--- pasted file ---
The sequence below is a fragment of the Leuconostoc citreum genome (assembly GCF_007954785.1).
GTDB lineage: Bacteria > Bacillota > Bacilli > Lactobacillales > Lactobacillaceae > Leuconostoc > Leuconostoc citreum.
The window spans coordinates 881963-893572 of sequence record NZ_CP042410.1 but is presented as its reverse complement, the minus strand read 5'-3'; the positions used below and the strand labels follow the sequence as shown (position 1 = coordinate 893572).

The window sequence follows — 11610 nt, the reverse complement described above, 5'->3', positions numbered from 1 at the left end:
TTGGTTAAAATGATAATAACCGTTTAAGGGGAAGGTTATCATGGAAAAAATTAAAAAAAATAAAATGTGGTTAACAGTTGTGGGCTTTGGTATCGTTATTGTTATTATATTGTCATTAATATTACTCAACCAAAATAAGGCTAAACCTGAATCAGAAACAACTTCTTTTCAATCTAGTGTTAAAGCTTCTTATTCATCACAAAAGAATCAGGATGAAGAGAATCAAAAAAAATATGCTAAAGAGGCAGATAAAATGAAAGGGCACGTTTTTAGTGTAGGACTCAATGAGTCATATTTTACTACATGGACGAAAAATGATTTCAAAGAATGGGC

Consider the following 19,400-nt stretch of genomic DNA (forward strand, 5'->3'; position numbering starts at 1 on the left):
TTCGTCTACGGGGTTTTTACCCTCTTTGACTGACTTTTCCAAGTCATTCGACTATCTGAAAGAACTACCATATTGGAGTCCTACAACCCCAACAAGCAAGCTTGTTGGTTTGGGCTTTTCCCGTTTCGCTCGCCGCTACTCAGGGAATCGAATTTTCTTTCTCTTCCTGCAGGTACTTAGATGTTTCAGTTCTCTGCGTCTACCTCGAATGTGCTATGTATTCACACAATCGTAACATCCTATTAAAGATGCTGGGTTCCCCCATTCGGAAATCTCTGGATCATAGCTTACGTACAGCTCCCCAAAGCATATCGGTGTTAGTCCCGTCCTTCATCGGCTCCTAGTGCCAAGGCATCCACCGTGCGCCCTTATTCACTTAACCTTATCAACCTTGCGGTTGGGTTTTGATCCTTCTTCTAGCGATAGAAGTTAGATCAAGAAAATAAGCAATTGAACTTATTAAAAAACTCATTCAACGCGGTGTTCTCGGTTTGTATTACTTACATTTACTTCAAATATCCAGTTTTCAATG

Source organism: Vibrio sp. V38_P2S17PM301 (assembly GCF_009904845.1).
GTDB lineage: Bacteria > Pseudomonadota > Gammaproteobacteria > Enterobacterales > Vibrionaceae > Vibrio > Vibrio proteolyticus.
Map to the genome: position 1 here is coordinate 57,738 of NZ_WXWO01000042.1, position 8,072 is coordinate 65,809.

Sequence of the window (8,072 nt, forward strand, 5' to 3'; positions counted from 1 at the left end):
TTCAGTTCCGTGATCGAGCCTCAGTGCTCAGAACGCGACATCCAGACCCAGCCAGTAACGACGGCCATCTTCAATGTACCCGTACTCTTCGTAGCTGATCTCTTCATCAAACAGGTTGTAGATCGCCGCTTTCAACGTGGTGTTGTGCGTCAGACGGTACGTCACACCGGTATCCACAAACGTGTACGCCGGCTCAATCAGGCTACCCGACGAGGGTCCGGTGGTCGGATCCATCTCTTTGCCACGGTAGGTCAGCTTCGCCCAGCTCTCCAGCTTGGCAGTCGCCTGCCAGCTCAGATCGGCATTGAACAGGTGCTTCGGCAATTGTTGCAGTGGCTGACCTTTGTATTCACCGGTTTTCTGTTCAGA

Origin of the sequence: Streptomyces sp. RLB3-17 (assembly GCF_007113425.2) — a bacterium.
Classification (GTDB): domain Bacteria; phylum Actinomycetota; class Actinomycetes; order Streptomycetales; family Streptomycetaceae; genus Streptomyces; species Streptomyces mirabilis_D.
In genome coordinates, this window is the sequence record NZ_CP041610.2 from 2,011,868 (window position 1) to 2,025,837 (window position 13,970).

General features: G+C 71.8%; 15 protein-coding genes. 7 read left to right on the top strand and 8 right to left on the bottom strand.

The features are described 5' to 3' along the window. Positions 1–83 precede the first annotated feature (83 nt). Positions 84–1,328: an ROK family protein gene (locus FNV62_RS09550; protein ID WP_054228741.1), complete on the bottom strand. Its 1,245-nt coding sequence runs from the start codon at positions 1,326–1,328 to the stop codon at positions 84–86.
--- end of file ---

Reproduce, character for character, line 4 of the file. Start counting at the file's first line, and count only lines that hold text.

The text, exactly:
The window sequence follows — 11610 nt, the reverse complement described above, 5'->3', positions numbered from 1 at the left end: